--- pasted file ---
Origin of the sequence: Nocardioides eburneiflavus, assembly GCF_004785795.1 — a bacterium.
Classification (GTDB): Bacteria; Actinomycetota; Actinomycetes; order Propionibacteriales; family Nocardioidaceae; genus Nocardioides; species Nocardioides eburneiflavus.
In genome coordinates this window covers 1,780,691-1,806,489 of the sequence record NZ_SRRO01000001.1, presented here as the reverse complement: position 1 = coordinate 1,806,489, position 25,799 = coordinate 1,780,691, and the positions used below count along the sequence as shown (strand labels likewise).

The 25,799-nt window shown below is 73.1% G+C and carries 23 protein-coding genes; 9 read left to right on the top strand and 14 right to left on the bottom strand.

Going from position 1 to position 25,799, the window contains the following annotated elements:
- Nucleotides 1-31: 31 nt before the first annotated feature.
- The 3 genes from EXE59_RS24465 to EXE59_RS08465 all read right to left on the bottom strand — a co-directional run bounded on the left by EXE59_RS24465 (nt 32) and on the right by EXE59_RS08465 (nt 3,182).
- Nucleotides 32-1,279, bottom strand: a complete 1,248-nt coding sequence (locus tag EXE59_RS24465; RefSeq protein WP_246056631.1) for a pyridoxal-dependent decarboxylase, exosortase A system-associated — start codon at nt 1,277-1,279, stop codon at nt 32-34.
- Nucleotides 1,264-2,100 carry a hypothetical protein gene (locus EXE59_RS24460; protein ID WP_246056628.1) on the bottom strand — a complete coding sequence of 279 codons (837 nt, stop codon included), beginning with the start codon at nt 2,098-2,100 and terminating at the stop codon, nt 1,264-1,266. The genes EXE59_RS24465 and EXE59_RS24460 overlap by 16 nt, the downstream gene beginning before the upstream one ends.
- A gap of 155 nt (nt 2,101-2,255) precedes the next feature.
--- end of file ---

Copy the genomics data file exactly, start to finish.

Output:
Origin of the sequence: Nocardioides eburneiflavus, assembly GCF_004785795.1 — a bacterium.
Classification (GTDB): Bacteria; Actinomycetota; Actinomycetes; order Propionibacteriales; family Nocardioidaceae; genus Nocardioides; species Nocardioides eburneiflavus.
In genome coordinates this window covers 1,780,691-1,806,489 of the sequence record NZ_SRRO01000001.1, presented here as the reverse complement: position 1 = coordinate 1,806,489, position 25,799 = coordinate 1,780,691, and the positions used below count along the sequence as shown (strand labels likewise).

The 25,799-nt window shown below is 73.1% G+C and carries 23 protein-coding genes; 9 read left to right on the top strand and 14 right to left on the bottom strand.

Going from position 1 to position 25,799, the window contains the following annotated elements:
- Nucleotides 1-31: 31 nt before the first annotated feature.
- The 3 genes from EXE59_RS24465 to EXE59_RS08465 all read right to left on the bottom strand — a co-directional run bounded on the left by EXE59_RS24465 (nt 32) and on the right by EXE59_RS08465 (nt 3,182).
- Nucleotides 32-1,279, bottom strand: a complete 1,248-nt coding sequence (locus tag EXE59_RS24465; RefSeq protein WP_246056631.1) for a pyridoxal-dependent decarboxylase, exosortase A system-associated — start codon at nt 1,277-1,279, stop codon at nt 32-34.
- Nucleotides 1,264-2,100 carry a hypothetical protein gene (locus EXE59_RS24460; protein ID WP_246056628.1) on the bottom strand — a complete coding sequence of 279 codons (837 nt, stop codon included), beginning with the start codon at nt 2,098-2,100 and terminating at the stop codon, nt 1,264-1,266. The genes EXE59_RS24465 and EXE59_RS24460 overlap by 16 nt, the downstream gene beginning before the upstream one ends.
- A gap of 155 nt (nt 2,101-2,255) precedes the next feature.